JOURNAL ARTICLE

Left main coronary artery dissection in pediatric sport-related chest trauma

Jose L Diaz-Miron, Patrick A Dillon, Arun Saini, David T Balzer, Jasvindar Singh, Nikoleta S Kolovos, Jennifer G Duncan, Martin S Keller
Journal of Emergency Medicine 2014, 47 (2): 150-4
24928544

BACKGROUND: Traumatic coronary artery dissection (CAD) after blunt chest trauma (BCT) is extremely rare, particularly in children. Among coronary dissections, left main coronary artery (LMCA) dissection is the least common, with only two pediatric cases reported previously. Manifestations of coronary dissections can range from ST segment changes to sudden death. However, these manifestations are not specific and can be present with other cardiac injuries. To our knowledge we present the first pediatric case of traumatic LMCA dissection after sport-related BCT that was treated successfully with coronary stenting.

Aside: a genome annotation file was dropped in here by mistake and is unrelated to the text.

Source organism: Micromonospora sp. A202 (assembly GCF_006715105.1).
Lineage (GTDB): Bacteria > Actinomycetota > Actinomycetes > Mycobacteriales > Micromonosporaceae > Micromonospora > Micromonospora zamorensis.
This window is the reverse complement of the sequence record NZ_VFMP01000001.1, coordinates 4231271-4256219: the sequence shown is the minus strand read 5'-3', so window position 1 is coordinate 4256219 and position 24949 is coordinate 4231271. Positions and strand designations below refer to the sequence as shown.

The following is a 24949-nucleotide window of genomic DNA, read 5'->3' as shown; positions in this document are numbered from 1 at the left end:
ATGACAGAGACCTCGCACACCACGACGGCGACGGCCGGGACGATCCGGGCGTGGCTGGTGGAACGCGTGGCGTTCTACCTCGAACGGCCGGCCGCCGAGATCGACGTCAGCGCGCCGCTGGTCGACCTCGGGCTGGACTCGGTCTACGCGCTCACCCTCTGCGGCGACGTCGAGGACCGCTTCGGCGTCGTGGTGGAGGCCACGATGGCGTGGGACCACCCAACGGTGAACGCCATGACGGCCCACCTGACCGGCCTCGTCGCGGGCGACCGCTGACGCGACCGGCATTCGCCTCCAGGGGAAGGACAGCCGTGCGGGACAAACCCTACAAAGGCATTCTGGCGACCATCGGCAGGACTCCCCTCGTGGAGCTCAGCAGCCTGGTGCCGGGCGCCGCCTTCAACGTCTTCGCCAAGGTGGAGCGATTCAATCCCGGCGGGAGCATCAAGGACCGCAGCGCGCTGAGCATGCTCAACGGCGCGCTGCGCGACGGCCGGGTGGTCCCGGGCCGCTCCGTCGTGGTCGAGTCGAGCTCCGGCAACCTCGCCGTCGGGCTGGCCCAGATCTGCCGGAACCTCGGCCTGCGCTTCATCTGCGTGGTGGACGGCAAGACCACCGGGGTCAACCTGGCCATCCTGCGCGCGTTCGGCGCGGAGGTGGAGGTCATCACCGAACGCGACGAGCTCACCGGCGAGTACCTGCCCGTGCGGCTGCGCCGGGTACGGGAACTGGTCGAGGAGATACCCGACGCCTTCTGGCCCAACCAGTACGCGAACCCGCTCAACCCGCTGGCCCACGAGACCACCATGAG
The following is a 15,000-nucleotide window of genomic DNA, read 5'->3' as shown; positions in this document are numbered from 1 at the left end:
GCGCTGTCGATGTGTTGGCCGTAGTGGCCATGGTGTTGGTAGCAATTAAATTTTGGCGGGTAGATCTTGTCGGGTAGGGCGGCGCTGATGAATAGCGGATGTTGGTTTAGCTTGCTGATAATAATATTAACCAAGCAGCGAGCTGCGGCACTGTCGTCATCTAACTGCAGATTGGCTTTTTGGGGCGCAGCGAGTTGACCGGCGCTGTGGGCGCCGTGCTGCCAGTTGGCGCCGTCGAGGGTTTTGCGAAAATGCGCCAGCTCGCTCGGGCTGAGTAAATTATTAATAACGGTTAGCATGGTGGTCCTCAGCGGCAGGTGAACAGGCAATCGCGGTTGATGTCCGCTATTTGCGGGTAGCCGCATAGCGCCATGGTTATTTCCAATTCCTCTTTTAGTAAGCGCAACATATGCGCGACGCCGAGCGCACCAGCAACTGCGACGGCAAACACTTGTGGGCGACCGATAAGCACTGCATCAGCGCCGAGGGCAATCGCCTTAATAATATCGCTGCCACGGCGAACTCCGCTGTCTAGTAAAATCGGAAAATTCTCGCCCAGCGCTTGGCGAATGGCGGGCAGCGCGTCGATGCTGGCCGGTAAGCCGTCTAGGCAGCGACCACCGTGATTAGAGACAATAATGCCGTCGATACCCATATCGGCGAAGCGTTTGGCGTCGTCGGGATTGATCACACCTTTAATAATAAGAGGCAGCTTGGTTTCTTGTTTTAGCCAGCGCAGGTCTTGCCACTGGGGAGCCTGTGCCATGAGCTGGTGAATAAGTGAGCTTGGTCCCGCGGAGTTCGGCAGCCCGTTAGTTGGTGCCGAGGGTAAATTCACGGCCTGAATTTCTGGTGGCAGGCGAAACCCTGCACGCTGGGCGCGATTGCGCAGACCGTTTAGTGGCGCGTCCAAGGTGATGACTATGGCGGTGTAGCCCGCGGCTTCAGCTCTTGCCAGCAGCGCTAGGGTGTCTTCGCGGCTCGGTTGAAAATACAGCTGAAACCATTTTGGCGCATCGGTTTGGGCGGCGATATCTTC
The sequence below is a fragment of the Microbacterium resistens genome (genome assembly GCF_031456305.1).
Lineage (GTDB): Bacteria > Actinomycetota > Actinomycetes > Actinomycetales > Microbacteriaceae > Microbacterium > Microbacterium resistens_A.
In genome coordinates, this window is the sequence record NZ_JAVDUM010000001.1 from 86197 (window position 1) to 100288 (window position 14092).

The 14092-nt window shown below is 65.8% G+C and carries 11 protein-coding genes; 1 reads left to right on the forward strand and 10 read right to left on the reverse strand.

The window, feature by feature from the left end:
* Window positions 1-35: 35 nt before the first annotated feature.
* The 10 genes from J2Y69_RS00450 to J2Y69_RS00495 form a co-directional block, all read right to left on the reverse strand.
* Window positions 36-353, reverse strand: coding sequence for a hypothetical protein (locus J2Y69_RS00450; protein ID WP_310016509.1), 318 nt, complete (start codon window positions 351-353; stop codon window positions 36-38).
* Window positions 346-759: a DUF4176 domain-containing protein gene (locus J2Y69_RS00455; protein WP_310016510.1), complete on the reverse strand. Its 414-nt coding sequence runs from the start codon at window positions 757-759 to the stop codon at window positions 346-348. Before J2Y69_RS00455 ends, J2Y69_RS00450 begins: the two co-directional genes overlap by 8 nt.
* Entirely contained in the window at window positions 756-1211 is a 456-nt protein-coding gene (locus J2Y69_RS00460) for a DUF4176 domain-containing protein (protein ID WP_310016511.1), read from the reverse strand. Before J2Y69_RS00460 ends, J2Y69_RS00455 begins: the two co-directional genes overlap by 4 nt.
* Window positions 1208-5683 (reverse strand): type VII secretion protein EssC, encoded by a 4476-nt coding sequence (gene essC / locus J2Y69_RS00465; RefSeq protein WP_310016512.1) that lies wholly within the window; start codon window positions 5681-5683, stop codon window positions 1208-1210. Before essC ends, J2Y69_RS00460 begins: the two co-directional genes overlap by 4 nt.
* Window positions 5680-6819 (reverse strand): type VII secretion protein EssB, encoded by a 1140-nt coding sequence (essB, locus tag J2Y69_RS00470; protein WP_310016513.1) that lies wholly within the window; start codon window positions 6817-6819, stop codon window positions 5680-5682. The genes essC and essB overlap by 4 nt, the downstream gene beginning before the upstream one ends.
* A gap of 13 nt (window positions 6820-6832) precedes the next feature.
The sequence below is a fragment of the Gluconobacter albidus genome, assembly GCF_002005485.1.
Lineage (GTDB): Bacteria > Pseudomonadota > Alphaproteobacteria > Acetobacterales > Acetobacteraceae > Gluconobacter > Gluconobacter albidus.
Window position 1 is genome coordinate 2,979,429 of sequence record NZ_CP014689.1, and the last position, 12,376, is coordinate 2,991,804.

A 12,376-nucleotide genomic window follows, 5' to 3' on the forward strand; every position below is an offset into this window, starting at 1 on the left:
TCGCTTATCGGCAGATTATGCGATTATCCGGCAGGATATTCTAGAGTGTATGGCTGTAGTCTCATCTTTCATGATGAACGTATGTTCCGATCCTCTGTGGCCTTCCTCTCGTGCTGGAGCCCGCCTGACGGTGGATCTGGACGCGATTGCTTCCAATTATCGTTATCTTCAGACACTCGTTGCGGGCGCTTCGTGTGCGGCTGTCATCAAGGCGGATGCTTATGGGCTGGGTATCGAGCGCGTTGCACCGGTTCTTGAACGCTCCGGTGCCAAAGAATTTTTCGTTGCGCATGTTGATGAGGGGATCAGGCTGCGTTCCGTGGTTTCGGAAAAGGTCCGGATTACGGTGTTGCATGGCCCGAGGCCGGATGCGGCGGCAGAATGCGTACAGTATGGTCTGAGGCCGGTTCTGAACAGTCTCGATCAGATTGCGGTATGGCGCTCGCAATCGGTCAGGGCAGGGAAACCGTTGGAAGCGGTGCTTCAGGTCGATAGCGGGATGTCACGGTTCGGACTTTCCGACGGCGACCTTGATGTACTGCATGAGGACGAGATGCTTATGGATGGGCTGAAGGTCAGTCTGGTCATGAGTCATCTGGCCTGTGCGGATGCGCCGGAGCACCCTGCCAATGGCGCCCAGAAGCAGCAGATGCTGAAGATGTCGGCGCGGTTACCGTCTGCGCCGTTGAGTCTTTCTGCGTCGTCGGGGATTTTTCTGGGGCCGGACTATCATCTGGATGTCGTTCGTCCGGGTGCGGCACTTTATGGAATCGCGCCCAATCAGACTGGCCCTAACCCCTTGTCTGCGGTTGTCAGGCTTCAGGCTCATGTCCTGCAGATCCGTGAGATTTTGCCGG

CASE REPORT: A 14-year-old child sustained BCT during a baseball game. Early in the clinical course, he had episodes of ventricular dysrhythmias, diffuse ST changes, rising troponin I, and hemodynamic instability. Emergent cardiac catheterization revealed an LMCA dissection with extension into the proximal left anterior descending artery (LADA). A bare metal stent was placed from the LMCA to the LADA, which improved blood flow through the area of dissection. He has had almost full recovery of myocardial function and has been managed as an outpatient with oral heart failure and antiplatelet medications. WHY SHOULD AN EMERGENCY PHYSICIAN BE AWARE OF THIS?: Our case highlights that CAD, although rare, can occur after pediatric BCT. Pediatric emergency responders must have a heightened awareness that evidence of ongoing myocardial ischemia, such as evolving and focal myocardial infarction on electrocardiogram, persistent elevation or rising troponin I, and worsening cardiogenic shock, can represent a coronary event and warrant further evaluation. Cardiac catheterization can be both a diagnostic and therapeutic modality in such cases. Early recognition and management is vital for myocardial recovery.

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